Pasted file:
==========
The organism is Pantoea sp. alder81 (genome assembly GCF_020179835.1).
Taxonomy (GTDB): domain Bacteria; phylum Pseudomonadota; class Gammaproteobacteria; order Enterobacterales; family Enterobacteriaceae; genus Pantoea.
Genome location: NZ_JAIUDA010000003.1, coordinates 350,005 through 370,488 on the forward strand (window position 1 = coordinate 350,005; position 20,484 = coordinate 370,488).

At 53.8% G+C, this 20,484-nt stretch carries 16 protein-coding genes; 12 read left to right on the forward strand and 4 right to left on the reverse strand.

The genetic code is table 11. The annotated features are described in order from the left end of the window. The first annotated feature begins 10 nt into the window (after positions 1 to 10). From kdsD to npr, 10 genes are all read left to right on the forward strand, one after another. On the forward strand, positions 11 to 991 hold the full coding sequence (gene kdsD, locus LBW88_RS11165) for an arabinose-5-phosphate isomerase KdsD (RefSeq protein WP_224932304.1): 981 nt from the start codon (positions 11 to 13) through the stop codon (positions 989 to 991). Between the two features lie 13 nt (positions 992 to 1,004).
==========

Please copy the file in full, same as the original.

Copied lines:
The organism is Pantoea sp. alder81 (genome assembly GCF_020179835.1).
Taxonomy (GTDB): domain Bacteria; phylum Pseudomonadota; class Gammaproteobacteria; order Enterobacterales; family Enterobacteriaceae; genus Pantoea.
Genome location: NZ_JAIUDA010000003.1, coordinates 350,005 through 370,488 on the forward strand (window position 1 = coordinate 350,005; position 20,484 = coordinate 370,488).

At 53.8% G+C, this 20,484-nt stretch carries 16 protein-coding genes; 12 read left to right on the forward strand and 4 right to left on the reverse strand.

The genetic code is table 11. The annotated features are described in order from the left end of the window. The first annotated feature begins 10 nt into the window (after positions 1 to 10). From kdsD to npr, 10 genes are all read left to right on the forward strand, one after another. On the forward strand, positions 11 to 991 hold the full coding sequence (gene kdsD, locus LBW88_RS11165) for an arabinose-5-phosphate isomerase KdsD (RefSeq protein WP_224932304.1): 981 nt from the start codon (positions 11 to 13) through the stop codon (positions 989 to 991). Between the two features lie 13 nt (positions 992 to 1,004).